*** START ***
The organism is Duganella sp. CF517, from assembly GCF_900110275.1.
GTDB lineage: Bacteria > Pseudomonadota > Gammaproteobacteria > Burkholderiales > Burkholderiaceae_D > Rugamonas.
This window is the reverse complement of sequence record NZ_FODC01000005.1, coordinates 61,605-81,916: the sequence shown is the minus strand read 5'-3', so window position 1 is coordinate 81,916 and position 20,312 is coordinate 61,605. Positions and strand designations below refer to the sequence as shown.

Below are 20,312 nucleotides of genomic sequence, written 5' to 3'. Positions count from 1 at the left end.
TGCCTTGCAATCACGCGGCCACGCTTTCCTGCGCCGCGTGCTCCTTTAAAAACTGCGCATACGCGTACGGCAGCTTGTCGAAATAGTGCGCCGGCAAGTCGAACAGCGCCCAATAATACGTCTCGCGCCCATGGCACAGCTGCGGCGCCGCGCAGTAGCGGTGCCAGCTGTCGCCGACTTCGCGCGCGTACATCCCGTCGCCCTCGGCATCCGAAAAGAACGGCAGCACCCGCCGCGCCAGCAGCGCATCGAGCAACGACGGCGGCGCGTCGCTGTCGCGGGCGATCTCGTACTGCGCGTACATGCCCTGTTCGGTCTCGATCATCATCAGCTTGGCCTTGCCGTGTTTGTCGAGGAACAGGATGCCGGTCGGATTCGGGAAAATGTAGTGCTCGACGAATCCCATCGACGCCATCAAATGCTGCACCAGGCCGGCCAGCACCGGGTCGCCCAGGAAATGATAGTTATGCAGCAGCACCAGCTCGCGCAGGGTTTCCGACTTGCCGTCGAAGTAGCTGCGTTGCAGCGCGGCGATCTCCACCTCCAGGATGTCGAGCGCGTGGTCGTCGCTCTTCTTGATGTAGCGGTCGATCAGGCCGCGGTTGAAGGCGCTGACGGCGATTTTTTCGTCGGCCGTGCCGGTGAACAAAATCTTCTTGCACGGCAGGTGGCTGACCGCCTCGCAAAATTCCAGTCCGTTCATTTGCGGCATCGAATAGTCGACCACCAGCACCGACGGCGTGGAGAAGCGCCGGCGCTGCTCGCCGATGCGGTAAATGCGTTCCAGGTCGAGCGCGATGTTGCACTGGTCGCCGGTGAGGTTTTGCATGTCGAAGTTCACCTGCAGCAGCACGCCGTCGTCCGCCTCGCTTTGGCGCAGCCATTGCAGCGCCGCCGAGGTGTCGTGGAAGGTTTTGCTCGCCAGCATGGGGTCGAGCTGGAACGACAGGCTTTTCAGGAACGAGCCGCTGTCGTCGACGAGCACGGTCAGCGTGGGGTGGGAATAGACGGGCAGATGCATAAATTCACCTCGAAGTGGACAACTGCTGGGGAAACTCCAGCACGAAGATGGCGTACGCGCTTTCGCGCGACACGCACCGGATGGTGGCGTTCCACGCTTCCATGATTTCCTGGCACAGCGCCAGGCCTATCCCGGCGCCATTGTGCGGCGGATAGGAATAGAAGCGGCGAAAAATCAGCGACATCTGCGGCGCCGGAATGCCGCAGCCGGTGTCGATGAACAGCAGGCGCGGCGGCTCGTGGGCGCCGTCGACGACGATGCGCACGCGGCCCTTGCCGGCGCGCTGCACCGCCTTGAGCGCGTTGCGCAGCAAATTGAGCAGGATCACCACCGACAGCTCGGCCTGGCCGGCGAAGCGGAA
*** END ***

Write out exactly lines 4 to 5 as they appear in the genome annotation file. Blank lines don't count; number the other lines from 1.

Below are 20,312 nucleotides of genomic sequence, written 5' to 3'. Positions count from 1 at the left end.
TGCCTTGCAATCACGCGGCCACGCTTTCCTGCGCCGCGTGCTCCTTTAAAAACTGCGCATACGCGTACGGCAGCTTGTCGAAATAGTGCGCCGGCAAGTCGAACAGCGCCCAATAATACGTCTCGCGCCCATGGCACAGCTGCGGCGCCGCGCAGTAGCGGTGCCAGCTGTCGCCGACTTCGCGCGCGTACATCCCGTCGCCCTCGGCATCCGAAAAGAACGGCAGCACCCGCCGCGCCAGCAGCGCATCGAGCAACGACGGCGGCGCGTCGCTGTCGCGGGCGATCTCGTACTGCGCGTACATGCCCTGTTCGGTCTCGATCATCATCAGCTTGGCCTTGCCGTGTTTGTCGAGGAACAGGATGCCGGTCGGATTCGGGAAAATGTAGTGCTCGACGAATCCCATCGACGCCATCAAATGCTGCACCAGGCCGGCCAGCACCGGGTCGCCCAGGAAATGATAGTTATGCAGCAGCACCAGCTCGCGCAGGGTTTCCGACTTGCCGTCGAAGTAGCTGCGTTGCAGCGCGGCGATCTCCACCTCCAGGATGTCGAGCGCGTGGTCGTCGCTCTTCTTGATGTAGCGGTCGATCAGGCCGCGGTTGAAGGCGCTGACGGCGATTTTTTCGTCGGCCGTGCCGGTGAACAAAATCTTCTTGCACGGCAGGTGGCTGACCGCCTCGCAAAATTCCAGTCCGTTCATTTGCGGCATCGAATAGTCGACCACCAGCACCGACGGCGTGGAGAAGCGCCGGCGCTGCTCGCCGATGCGGTAAATGCGTTCCAGGTCGAGCGCGATGTTGCACTGGTCGCCGGTGAGGTTTTGCATGTCGAAGTTCACCTGCAGCAGCACGCCGTCGTCCGCCTCGCTTTGGCGCAGCCATTGCAGCGCCGCCGAGGTGTCGTGGAAGGTTTTGCTCGCCAGCATGGGGTCGAGCTGGAACGACAGGCTTTTCAGGAACGAGCCGCTGTCGTCGACGAGCACGGTCAGCGTGGGGTGGGAATAGACGGGCAGATGCATAAATTCACCTCGAAGTGGACAACTGCTGGGGAAACTCCAGCACGAAGATGGCGTACGCGCTTTCGCGCGACACGCACCGGATGGTGGCGTTCCACGCTTCCATGATTTCCTGGCACAGCGCCAGGCCTATCCCGGCGCCATTGTGCGGCGGATAGGAATAGAAGCGGCGAAAAATCAGCGACATCTGCGGCGCCGGAATGCCGCAGCCGGTGTCGATGAACAGCAGGCGCGGCGGCTCGTGGGCGCCGTCGACGACGATGCGCACGCGGCCCTTGCCGGCGCGCTGCACCGCCTTGAGCGCGTTGCGCAGCAAATTGAGCAGGATCACCACCGACAGCTCGGCCTGGCCGGCGAAGCGGAA